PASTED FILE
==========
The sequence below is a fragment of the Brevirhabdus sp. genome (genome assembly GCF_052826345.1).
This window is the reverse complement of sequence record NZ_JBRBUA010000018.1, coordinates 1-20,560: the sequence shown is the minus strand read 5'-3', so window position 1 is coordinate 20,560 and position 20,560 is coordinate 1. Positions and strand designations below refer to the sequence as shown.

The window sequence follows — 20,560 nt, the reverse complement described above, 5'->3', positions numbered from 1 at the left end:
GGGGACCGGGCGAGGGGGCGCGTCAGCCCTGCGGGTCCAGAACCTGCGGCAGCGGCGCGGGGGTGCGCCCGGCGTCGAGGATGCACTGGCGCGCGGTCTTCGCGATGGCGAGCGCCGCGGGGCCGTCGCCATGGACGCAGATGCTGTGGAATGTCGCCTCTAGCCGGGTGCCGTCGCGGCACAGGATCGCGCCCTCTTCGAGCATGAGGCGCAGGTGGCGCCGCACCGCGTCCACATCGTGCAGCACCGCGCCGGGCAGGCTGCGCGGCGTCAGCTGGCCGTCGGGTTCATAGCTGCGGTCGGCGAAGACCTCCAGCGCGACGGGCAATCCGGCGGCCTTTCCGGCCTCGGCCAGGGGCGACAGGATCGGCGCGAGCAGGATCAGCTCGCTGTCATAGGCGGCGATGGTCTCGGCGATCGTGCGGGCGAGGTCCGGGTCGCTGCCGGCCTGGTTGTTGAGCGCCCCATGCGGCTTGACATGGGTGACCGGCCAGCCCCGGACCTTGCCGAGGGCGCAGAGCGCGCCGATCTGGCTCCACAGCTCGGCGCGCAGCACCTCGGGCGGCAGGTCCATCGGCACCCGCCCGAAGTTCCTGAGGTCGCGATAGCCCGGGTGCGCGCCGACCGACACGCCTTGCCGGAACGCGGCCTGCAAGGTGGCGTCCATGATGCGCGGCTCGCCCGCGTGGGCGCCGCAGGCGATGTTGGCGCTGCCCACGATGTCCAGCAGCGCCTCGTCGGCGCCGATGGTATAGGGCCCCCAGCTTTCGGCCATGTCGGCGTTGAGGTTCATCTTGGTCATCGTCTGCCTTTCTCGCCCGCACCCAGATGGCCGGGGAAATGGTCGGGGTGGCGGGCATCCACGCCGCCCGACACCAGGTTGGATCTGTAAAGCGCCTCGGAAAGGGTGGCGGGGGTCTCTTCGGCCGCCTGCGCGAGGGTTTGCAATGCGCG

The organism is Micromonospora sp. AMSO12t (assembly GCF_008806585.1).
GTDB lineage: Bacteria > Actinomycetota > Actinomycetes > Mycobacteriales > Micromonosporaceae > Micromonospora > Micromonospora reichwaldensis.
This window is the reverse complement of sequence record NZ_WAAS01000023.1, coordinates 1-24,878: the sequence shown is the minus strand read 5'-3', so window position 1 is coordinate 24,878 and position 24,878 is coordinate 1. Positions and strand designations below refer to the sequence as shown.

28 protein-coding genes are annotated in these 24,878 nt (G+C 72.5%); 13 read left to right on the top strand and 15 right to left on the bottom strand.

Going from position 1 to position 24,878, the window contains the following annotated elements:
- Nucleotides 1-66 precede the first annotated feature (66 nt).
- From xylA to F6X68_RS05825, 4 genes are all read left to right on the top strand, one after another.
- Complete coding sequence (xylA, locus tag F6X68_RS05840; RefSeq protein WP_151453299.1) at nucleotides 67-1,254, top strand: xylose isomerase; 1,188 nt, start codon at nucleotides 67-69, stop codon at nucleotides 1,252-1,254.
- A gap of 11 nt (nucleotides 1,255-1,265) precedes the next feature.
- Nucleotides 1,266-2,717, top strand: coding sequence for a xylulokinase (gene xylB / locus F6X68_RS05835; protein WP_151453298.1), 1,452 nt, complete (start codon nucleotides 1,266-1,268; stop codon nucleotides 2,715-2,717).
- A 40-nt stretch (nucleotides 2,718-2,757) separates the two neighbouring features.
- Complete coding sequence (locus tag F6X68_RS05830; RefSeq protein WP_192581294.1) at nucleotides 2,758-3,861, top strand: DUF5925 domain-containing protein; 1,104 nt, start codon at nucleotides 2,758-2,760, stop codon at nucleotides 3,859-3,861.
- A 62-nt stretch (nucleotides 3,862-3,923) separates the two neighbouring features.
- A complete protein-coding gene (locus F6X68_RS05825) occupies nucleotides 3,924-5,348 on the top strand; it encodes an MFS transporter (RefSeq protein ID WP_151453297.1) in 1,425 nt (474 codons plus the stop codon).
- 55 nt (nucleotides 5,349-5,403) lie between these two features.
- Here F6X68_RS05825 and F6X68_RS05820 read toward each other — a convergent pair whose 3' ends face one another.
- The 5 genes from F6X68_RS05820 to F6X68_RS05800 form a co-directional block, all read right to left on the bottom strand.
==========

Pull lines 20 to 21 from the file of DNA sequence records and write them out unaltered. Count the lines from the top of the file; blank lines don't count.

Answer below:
- Here F6X68_RS05825 and F6X68_RS05820 read toward each other — a convergent pair whose 3' ends face one another.
- The 5 genes from F6X68_RS05820 to F6X68_RS05800 form a co-directional block, all read right to left on the bottom strand.